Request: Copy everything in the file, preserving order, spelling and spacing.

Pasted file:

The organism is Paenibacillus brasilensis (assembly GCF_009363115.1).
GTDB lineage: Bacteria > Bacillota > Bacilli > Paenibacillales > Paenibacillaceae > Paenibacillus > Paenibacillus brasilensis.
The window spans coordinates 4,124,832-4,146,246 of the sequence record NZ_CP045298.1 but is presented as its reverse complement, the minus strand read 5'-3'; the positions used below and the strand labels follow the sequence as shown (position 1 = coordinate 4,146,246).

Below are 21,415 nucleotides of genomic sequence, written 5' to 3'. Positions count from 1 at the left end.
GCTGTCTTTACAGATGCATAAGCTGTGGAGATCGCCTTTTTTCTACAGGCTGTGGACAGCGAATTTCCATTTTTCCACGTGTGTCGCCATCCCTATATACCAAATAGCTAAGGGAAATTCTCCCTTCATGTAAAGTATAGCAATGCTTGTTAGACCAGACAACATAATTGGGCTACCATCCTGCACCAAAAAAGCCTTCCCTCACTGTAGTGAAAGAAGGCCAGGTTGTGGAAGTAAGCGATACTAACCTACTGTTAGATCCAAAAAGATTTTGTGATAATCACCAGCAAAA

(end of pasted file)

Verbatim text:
The organism is Paenibacillus brasilensis (assembly GCF_009363115.1).
GTDB lineage: Bacteria > Bacillota > Bacilli > Paenibacillales > Paenibacillaceae > Paenibacillus > Paenibacillus brasilensis.
The window spans coordinates 4,124,832-4,146,246 of the sequence record NZ_CP045298.1 but is presented as its reverse complement, the minus strand read 5'-3'; the positions used below and the strand labels follow the sequence as shown (position 1 = coordinate 4,146,246).

Below are 21,415 nucleotides of genomic sequence, written 5' to 3'. Positions count from 1 at the left end.
GCTGTCTTTACAGATGCATAAGCTGTGGAGATCGCCTTTTTTCTACAGGCTGTGGACAGCGAATTTCCATTTTTCCACGTGTGTCGCCATCCCTATATACCAAATAGCTAAGGGAAATTCTCCCTTCATGTAAAGTATAGCAATGCTTGTTAGACCAGACAACATAATTGGGCTACCATCCTGCACCAAAAAAGCCTTCCCTCACTGTAGTGAAAGAAGGCCAGGTTGTGGAAGTAAGCGATACTAACCTACTGTTAGATCCAAAAAGATTTTGTGATAATCACCAGCAAAA